Chloe sighed. She always sighed in such an exaggerated, superior, you-don’t-understand sort of way. I was about to press my argument further, but before I could open my mouth, Chloe said, “I can’t go there.”
“Where?” I asked. “To the principal’s office?”
“No,” she said. “Down there.” She pointed down the hall.
“Why not?” I asked.
“Because.” She looked down at her pink-and-silver sneakers, once again refusing to meet my gaze. Then she said, her voice barely above a whisper, “Toby. He’s this kid,” she said. “In Lucy’s class.”
Lucy was Chloe’s little sister. “The preschool room?”
Chloe sighed again, but this time, her sigh sounded shaky and defeated. “He lives in my apartment building,” she said. “He’s terrible.” She looked up. She somehow seemed smaller, and her eyes were shadowed with fear. “He’s Lucy’s age, and we always have to play with him.” She swallowed. “His favorite game is killing bugs. He’s always stomping on ants on the sidewalk. One time he caught a spider in a jar and killed it right in front of us. It took forever. He made it that way. Lucy was screaming and Toby was laughing and . . . and I . . .” She stopped.
“What did you do?” I asked quietly.
I knew the answer just by the way she was standing there, staring at her feet: Nothing.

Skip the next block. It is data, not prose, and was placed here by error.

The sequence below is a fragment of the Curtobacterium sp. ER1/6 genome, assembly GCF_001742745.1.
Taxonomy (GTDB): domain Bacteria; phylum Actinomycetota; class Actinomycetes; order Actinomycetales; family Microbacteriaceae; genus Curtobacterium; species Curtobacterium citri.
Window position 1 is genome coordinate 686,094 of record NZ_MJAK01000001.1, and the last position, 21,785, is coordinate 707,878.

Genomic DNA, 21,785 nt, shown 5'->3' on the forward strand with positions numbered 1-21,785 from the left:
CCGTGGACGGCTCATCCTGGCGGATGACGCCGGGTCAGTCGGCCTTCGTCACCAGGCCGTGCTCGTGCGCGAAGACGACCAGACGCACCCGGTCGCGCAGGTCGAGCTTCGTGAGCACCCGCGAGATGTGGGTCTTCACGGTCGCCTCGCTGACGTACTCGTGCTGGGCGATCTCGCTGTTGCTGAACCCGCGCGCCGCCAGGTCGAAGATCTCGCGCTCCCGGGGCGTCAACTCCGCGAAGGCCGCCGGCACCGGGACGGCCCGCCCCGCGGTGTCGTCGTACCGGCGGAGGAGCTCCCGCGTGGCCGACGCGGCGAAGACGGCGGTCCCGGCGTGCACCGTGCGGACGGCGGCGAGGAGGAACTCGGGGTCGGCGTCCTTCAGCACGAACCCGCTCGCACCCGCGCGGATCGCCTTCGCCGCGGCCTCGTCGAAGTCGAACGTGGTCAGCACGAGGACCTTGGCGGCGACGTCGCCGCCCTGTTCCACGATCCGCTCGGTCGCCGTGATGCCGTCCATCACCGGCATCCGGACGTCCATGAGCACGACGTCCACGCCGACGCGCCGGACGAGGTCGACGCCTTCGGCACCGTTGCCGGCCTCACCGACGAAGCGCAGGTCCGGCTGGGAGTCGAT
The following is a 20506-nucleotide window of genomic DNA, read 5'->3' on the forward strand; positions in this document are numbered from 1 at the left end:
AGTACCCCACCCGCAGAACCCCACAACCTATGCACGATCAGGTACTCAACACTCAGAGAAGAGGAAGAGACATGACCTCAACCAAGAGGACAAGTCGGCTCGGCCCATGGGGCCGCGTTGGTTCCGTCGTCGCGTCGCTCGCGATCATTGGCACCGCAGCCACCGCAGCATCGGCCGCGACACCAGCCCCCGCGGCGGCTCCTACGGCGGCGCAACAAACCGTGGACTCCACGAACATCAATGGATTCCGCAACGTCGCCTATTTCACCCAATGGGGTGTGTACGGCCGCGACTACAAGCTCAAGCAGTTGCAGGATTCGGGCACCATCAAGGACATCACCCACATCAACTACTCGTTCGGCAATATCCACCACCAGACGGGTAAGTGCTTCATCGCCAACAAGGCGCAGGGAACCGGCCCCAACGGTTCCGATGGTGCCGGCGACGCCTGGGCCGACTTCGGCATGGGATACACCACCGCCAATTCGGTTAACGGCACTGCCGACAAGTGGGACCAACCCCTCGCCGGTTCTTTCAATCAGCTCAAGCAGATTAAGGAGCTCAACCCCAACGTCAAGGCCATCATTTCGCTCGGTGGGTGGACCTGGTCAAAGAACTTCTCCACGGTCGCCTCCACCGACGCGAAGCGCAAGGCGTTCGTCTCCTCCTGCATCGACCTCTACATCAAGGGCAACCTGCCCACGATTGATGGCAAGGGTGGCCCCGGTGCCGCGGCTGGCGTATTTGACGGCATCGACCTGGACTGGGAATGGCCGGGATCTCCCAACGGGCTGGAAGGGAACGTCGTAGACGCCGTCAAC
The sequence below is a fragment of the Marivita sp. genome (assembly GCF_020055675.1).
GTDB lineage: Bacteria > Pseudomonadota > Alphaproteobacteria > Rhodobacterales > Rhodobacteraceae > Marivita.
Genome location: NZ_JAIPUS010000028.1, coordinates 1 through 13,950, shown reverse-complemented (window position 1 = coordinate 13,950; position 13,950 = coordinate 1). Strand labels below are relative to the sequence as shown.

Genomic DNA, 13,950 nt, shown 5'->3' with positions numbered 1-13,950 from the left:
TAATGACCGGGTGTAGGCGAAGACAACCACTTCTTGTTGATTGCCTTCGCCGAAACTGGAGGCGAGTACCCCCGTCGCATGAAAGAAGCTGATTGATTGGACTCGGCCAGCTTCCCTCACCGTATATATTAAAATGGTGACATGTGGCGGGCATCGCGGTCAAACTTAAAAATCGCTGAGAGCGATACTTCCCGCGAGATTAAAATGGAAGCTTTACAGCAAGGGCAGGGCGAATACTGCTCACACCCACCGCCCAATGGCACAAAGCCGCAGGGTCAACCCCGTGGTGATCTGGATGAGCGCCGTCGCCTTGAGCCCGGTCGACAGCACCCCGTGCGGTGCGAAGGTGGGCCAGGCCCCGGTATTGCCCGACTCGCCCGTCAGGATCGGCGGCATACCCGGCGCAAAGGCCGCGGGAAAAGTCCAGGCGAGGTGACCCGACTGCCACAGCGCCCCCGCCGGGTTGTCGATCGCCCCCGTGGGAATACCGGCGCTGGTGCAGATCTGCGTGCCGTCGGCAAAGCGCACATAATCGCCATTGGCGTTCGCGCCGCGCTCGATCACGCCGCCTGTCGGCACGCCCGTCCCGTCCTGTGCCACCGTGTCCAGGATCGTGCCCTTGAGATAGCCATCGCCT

“The last time I went to the bathroom, he was standing in the hall. He was with his class, waiting in line for the boys’ bathroom, and he saw me. He stared at me. And then he laughed.”
We stood there together for a very long time.
Then she said, “I can’t go there.”
“Okay,” I said. “That’s okay. I can go there by myself.”
I turned around and began to leave. The hall was eerily quiet, and yet, if you listened carefully, you could make out the faint, relentless buzzing of the overhead lights. The sound rang in my ears. I walked slowly, somehow unable to move my legs any faster. My footsteps echoed as I walked. It made me more aware of my presence, my disruption of the hall’s normal stasis. With every step I took, my sneakers flashed with LED lights, sparkling very briefly off the hallway floor like an echo you couldn’t hear. It reminded me of how small I was and how alone.